Install Self-Leveling Cement over Plywood or Wood Subfloors

    

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If you’re remodeling a home or business and want to upgrade to an elegant, polished concrete floor, it’s probably easier and more affordable than you think. If you’ve got a plywood subfloor, like many buildings do, you can leave it in place and apply self-leveling concrete directly on top of it. Once the plywood subfloor is covered, just apply the finish you want to achieve the desired look. You can also use self-leveling concrete on plywood as an underlayment for other types of floor coverings, such as carpet or tile. 

Whether you’re a homeowner, contractor, or property manager, self-leveling concrete is a cost-effective, durable option for replacing floors that are cracked, uneven, or worn.

What Is Self-Leveling Concrete?

Self-leveling concrete has been modified with a polymer to make it flow more easily. When it’s poured, it can be easily spread to the surrounding areas with the help of a gauge rake or another smoothing tool. 

The polymer also helps keep the mixture homogeneous so that larger, heavier particles don’t settle at the bottom as the floor cures. This means that the thickness of the concrete can vary over the floor’s surface without changing the appearance, ensuring a uniform, level look across the entire floor. 

Benefits of Using Self-Leveling Concrete on Plywood

In addition to the aesthetics, there are plenty of reasons you might want to use self-leveling concrete to replace an existing floor. Some of the benefits of this approach include the following:

Use the existing subfloor

Once you remove the existing flooring to reveal the plywood subfloor, you don’t have to remove any additional layers. Simply prepare the plywood, following the installation instructions, and pour the self-leveling concrete on top.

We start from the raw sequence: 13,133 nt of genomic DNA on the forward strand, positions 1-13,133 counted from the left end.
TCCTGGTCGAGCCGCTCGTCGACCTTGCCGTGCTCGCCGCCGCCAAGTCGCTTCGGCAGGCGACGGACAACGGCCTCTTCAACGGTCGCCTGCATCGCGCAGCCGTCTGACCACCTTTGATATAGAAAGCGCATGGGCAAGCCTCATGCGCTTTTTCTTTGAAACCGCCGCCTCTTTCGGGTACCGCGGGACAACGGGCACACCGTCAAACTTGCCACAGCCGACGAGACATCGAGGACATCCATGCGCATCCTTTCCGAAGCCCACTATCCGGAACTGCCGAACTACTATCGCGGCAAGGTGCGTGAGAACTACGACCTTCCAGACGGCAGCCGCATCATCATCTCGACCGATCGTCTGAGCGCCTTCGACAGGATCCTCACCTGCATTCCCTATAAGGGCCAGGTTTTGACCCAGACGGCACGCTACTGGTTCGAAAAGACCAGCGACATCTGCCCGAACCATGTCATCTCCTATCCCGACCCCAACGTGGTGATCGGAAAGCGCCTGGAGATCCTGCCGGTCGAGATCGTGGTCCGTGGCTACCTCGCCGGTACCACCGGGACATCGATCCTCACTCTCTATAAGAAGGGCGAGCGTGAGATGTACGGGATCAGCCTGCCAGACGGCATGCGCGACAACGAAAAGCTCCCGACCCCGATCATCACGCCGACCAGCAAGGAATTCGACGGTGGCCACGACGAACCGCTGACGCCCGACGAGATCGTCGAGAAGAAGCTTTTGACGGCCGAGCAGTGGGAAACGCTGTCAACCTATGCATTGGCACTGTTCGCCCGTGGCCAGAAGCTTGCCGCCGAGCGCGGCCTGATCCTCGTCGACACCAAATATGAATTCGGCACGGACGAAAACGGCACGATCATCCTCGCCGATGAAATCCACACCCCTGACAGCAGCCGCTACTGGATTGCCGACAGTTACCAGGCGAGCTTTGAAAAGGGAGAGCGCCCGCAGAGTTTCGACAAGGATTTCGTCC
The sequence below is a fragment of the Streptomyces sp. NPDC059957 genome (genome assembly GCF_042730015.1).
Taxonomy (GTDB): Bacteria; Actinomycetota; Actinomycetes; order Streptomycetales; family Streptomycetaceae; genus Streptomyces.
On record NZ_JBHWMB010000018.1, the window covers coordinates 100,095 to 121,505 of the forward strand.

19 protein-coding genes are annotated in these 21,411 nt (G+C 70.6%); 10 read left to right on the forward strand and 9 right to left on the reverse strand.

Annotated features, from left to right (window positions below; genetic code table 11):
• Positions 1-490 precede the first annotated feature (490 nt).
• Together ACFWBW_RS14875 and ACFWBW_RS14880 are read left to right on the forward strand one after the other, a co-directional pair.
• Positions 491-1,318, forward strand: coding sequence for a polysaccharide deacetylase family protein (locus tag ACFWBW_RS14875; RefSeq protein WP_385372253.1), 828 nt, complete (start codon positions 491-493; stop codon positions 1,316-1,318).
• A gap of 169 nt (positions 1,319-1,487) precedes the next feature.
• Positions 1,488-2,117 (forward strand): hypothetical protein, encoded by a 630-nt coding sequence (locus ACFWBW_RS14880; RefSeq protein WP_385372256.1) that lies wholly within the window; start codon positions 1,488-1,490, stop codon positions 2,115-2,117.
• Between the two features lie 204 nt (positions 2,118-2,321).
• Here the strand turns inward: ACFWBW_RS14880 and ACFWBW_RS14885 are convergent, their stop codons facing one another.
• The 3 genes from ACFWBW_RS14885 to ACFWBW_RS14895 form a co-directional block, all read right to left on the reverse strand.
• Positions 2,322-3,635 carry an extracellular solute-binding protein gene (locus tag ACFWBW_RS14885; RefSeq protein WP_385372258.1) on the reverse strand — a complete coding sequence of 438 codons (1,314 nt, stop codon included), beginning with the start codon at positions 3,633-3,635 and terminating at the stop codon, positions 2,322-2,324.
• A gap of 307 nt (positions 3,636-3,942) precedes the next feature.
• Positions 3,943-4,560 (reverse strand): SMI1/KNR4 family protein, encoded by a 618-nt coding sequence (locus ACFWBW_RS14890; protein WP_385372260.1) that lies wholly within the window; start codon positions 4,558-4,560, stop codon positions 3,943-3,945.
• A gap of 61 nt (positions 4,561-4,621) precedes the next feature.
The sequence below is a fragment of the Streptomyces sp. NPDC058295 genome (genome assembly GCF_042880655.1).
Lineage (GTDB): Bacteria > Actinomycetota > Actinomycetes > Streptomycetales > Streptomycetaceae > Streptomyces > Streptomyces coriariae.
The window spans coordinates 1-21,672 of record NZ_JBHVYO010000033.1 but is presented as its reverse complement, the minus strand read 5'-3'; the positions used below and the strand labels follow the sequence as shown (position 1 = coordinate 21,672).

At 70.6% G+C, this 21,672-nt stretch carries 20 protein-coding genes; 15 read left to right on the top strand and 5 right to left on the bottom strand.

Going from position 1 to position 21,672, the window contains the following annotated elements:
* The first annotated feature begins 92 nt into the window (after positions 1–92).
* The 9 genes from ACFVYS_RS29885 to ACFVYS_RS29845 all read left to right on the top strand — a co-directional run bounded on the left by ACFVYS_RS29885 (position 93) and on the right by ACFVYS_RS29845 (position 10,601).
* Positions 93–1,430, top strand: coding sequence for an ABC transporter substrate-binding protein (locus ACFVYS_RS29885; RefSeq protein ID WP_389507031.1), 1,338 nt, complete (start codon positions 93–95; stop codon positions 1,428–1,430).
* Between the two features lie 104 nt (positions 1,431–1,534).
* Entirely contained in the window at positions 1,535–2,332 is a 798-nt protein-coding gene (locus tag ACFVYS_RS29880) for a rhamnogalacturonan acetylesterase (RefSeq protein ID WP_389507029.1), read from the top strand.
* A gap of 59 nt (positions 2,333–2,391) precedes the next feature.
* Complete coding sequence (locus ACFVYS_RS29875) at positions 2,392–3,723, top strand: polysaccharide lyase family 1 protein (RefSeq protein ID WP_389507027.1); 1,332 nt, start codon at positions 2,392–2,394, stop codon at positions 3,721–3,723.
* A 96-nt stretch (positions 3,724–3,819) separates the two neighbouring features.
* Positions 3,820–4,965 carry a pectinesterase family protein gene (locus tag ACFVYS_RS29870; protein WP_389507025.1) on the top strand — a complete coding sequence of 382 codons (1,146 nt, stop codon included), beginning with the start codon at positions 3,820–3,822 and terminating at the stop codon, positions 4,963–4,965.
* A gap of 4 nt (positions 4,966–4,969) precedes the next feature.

Apply with ease 

Because self-leveling concrete has a lower viscosity than regular concrete, installation and leveling do not require vibration or compaction, making it easier to install, especially for the DIYer. There is no need to rent any special equipment, and the installation steps are easy to follow.  

Get a new floor faster

Compared to regular concrete, self-leveling concrete requires less time to install. The curing time is also generally shorter, so once the concrete is poured, your new floor can be ready in hours instead of days. 

Save money

Self-leveling concrete can be applied in a thin layer, with a typical thickness around half an inch. This reduces the amount of material required compared to regular concrete, making it a cost-effective solution. For businesses, a new floor can be poured overnight and be ready to use in the morning, reducing downtime and having a minimal impact on customers. 

Get the look you want

A range of sealants, colors, and finishes allow you to get the look you desire. Whether it’s a utilitarian shop floor or a modern concrete tile look in the kitchen, self-leveling concrete lets you do it without the need for a professional installation. 

Enjoy a lifetime of durability

With its high compressive strength, the new floor can be sealed as a wear surface. Whether you’re using it as an underlayment or the finished floor, you can count on it to last a long time. 

How to Install Self-Leveling Concrete

Although a professional certainly can install your new floor if it’s not a task you want to undertake, installing self-leveling concrete can also be a DIY project. 

Requirements for installation

The plywood subfloor must be firm in order for the concrete surface to be installed correctly. It must not have any bending or deflection more than L/360. If it does, it needs to be strengthened first. You can do this by applying another layer of plywood that is screwed down on six-inch centers. 

The thickness of the plywood subfloor must be a minimum of 3/4" of an inch, and it should be tongue-and-groove, untreated, APA-rated, Type 1, exterior-grade, plywood, OSB, or equivalent. 

Prepare the surface

The surface of the wood must be clean and free of oil, grease, wax, coatings, and any contaminants that might prevent the materials from creating a strong bond. Follow these steps to prepare the surface:

  • Sand the surface to bare wood to remove any visible sheen.
  • Replace any weak or water-damaged areas with new plywood.
  • Secure loose boards with deck screws.
  • Ensure that no screwheads are showing.
  • Seam the joints with structural mesh and structural urethane.